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Facebook Ensuring Its AI System to be Equally Neutral For All

Facebook also announced that it was using AI to remove posts from its platform that involve hate speech, nudity, graphic violence, terrorist content, spam, fake accounts and suicide.

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An image showing a Facebook logo reflected in a person's eye. VOA

Facebook wants to ensure that its Artificial Intelligence (AI) system comes across as neutral to everyone so that nobody feels discriminated against in all the things that it does – from job recommendations to removal of posts that violate the policies of the social network.

The company has built a system called Fairness Flow that can measure for potential biases for or against particular groups of people, research scientist Isabel Kloumann was quoted as saying at Facebook’s F8 developer conference on Wednesday by CNET.

“We wanted to ensure jobs recommendations weren’t biased against some groups over others,” Kloumann said.

Facebook also announced that it was using AI to remove posts from its platform that involve hate speech, nudity, graphic violence, terrorist content, spam, fake accounts and suicide.
Facebook making its AI neutral for all. Pixabay

Facebook also announced that it was using AI to remove posts from its platform that involve hate speech, nudity, graphic violence, terrorist content, spam, fake accounts and suicide.

“We view AI as a foundational technology, and we’ve made deep investments in advancing the state of the art through scientist-directed research,” Facebook said in a statement on Wednesday.

Also Read: Twitter Asked 336 Million Users to Change Password as it Has Detected a Bug

At F8, its AI research and engineering teams shared a recent breakthrough: the teams successfully trained an image recognition system on a data set of 3.5 billion publicly available photos, using the hashtags on those photos in place of human annotations.

“We’ve already been able to leverage this work in production to improve our ability to identify content that violates our policies,” the statement added.

The announcements came even as the company finds itself in the midst of increased scrutiny over its data protection practices.

On the inaugural day of the two-day developer conference, Facebook CEO Mark Zuckerberg promised more steps to stop abuse of its services. (IANS)

 

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AI Couldn’t Catch NZ Attack Video Streaming: Facebook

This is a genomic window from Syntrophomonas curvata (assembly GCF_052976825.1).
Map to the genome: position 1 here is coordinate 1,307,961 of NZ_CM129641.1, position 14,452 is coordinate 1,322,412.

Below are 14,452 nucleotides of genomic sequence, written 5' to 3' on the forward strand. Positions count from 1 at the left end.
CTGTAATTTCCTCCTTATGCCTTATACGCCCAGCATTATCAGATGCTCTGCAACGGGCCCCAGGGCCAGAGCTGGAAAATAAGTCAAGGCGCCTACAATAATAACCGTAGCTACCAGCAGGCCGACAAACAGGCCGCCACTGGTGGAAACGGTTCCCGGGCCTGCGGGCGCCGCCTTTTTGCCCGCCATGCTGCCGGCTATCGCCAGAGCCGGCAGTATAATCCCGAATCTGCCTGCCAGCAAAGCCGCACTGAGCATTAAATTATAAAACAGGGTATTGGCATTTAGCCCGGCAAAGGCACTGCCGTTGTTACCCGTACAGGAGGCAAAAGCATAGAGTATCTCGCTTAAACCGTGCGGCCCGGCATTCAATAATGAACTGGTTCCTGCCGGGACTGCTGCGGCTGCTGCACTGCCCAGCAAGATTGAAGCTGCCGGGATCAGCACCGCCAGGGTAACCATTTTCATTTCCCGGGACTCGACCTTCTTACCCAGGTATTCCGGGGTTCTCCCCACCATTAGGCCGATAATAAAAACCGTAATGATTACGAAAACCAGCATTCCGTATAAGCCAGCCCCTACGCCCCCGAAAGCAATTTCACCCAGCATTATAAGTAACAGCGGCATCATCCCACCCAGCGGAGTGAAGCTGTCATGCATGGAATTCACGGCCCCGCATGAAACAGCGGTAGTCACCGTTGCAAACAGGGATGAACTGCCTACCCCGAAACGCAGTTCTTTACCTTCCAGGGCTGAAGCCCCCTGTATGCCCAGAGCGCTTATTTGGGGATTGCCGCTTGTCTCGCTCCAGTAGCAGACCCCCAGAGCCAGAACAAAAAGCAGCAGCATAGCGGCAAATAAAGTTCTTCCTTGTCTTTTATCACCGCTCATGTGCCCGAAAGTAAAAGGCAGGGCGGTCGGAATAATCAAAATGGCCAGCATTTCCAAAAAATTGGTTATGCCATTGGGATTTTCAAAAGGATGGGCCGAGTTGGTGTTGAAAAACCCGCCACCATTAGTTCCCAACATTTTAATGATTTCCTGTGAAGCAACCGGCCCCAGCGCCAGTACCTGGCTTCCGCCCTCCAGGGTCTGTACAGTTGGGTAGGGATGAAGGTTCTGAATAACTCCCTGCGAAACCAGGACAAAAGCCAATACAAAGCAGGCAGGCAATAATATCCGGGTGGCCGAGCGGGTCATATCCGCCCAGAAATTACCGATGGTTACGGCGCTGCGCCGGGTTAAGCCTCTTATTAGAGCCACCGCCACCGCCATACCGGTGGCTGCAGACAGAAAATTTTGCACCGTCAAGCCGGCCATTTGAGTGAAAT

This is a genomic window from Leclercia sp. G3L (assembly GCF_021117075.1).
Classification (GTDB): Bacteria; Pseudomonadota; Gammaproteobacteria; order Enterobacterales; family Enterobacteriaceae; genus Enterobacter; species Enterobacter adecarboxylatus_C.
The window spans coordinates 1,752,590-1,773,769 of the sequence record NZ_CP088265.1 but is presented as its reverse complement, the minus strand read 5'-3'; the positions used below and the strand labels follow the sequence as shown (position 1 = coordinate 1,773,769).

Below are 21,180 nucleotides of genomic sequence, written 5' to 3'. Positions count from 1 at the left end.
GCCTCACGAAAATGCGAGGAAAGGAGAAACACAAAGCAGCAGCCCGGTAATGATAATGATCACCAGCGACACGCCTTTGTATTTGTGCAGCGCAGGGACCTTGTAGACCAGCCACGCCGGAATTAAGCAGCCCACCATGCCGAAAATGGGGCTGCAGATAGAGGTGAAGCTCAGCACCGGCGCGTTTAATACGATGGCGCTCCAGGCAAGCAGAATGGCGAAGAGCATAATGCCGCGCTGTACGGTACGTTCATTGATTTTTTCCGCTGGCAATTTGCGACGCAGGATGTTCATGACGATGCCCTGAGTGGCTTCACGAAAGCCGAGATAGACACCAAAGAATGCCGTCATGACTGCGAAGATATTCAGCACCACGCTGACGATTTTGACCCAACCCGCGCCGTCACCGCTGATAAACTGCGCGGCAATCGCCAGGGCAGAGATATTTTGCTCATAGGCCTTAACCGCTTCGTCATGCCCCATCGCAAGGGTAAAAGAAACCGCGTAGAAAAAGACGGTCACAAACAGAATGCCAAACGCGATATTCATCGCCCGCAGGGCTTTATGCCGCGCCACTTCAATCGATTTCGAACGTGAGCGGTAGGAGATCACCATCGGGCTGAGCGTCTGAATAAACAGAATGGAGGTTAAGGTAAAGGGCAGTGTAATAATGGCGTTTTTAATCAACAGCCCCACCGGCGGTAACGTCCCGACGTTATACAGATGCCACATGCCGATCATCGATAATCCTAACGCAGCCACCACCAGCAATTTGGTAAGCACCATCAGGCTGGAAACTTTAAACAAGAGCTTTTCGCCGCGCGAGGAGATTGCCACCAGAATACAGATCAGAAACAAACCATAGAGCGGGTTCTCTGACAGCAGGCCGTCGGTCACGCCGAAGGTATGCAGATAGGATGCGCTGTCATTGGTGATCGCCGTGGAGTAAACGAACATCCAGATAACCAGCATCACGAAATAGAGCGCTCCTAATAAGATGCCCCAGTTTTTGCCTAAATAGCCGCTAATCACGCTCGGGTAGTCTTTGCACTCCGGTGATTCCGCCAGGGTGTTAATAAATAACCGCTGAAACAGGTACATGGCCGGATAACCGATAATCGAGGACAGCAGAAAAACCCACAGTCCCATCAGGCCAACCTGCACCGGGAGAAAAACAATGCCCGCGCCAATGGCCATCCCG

Facebook said it was exploring how AI could help it react faster to this kind of content on a live streamed video

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This photograph taken on May 16, 2018, shows a figurine standing in front of the logo of social network Facebook on a cracked screen of a smartphone in Paris. VOA

Facing flak for failure to block the live broadcast of the New Zealand terrorist attack last week, Facebook on Thursday said that its Artificial Intelligence (AI) tools were not “perfect” to detect the horrific video.

Vowing to improve its technology, the social networking giant, however, ruled out adding a time delay to Facebook Live, similar to the broadcast delay sometimes used by TV stations.

“There are millions of Live broadcasts daily, which means a delay would not help address the problem due to the sheer number of videos,” Guy Rosen, Facebook’s Vice President of Integrity, said in a statement.

“More importantly, given the importance of user reports, adding a delay would only further slow down videos getting reported, reviewed and first responders being alerted to provide help on the ground,” Rosen added.

Strapped with a GoPro camera to his head, the gunman broadcast graphic footage of the New Zealand shooting via Facebook Live for 17 minutes, which was later shared in millions on other social media platforms, including Twitter and YouTube.

Fifty people were killed and dozens injured in the shootings at Al Noor Mosque and the Linwood Avenue Masjid in Christchurch on March 15 after 28-year-old Australian Brenton Tarrant opened indiscriminate firings.

Facebook, data, vietnam
This photo shows a Facebook app icon on a smartphone in New York. VOA

The circulation of the video on social media platforms attracted widespread criticism from different quarters.

In a letter to CEOs of Facebook, Twitter, YouTube and Microsoft, House Homeland Security Committee Chairman Bennie Thompson asked the technology companies to brief the US Congress on March 27 regarding their response to dissemination of the video on their platforms.

Thompson also warned the technology companies that unless they do better in removing violent content, the Congress could consider policies to bar such content on social media.

Also Read- Finland Probing Nokia Phones Sending Data to China

Facebook on Thursday said it was exploring how AI could help it react faster to this kind of content on a live streamed video.

“AI has made massive progress over the years and in many areas, which has enabled us to proactively detect the vast majority of the content we remove. But it’s not perfect.

“However, this particular video did not trigger our automatic detection systems,” Rosen said, referring to the New Zealand attack video. (IANS)